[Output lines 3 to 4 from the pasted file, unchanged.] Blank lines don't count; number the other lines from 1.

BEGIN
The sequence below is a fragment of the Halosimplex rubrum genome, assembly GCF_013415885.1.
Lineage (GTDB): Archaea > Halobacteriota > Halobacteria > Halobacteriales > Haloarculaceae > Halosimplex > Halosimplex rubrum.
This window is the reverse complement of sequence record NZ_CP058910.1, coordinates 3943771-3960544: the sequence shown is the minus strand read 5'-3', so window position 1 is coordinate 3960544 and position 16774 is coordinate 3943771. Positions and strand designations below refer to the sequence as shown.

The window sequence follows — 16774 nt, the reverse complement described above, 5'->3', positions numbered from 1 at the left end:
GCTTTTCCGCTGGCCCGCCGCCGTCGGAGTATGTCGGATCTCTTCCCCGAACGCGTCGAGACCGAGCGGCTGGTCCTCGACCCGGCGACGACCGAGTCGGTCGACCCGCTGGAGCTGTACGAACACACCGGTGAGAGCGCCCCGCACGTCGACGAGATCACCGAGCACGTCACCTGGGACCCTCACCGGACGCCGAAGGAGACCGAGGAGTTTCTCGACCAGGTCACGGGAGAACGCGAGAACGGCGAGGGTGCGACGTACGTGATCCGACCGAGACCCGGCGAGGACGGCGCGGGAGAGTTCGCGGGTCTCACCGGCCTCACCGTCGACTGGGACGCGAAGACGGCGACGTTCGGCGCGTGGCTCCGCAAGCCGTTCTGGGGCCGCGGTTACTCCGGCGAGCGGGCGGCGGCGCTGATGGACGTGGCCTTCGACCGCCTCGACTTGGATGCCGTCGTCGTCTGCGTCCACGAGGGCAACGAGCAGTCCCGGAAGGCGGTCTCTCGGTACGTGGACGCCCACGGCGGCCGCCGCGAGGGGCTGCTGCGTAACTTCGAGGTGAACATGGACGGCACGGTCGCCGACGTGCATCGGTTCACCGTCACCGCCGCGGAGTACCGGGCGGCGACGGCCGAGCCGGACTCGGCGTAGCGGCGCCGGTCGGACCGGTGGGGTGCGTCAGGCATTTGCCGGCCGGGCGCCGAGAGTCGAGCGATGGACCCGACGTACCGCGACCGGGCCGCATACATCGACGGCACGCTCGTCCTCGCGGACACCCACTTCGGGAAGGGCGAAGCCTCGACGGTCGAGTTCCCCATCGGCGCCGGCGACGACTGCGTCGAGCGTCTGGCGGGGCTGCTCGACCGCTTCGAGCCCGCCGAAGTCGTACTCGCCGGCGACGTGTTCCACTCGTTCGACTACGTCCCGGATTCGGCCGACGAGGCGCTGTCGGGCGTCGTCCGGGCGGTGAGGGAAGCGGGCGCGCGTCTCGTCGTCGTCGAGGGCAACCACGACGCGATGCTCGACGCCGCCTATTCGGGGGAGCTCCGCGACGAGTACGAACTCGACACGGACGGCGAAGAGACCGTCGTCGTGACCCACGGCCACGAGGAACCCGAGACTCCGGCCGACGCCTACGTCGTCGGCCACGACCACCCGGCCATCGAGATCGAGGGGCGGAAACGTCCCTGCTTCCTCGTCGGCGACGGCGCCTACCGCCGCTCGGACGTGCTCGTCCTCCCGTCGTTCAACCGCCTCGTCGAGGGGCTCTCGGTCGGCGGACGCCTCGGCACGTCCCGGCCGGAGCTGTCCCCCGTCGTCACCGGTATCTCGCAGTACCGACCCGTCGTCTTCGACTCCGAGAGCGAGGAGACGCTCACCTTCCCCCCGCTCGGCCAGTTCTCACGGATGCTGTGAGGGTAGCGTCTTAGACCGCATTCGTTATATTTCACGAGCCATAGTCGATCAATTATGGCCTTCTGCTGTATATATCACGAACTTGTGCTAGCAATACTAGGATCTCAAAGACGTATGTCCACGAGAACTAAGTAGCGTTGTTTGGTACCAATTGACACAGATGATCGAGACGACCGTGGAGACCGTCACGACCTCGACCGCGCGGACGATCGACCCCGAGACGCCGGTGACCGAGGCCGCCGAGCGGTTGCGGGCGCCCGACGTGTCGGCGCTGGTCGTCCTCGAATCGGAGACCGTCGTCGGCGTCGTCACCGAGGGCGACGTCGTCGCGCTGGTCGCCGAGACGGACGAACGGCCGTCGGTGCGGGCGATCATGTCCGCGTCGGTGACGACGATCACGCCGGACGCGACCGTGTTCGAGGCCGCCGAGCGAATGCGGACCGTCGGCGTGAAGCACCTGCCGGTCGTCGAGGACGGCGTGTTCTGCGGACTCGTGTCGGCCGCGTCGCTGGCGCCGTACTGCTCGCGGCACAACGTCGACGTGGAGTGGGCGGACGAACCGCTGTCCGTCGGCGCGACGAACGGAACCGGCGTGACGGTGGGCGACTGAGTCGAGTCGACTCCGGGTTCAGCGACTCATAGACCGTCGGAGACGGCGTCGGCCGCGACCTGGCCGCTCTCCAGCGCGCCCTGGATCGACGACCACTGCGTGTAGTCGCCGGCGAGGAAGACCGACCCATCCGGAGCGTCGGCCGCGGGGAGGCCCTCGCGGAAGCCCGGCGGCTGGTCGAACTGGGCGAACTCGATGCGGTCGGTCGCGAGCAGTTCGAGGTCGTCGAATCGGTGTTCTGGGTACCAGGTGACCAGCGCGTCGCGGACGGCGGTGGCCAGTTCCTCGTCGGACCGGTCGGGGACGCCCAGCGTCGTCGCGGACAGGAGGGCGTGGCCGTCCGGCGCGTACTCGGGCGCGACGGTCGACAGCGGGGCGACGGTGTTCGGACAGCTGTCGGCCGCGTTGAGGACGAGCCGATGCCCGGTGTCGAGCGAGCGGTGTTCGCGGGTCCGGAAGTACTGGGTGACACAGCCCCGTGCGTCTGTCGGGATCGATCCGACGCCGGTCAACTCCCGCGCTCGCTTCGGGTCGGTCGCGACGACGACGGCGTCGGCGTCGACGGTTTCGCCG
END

This window is the reverse complement of sequence record NZ_CP058910.1, coordinates 3943771-3960544: the sequence shown is the minus strand read 5'-3', so window position 1 is coordinate 3960544 and position 16774 is coordinate 3943771. Positions and strand designations below refer to the sequence as shown.

The window sequence follows — 16774 nt, the reverse complement described above, 5'->3', positions numbered from 1 at the left end: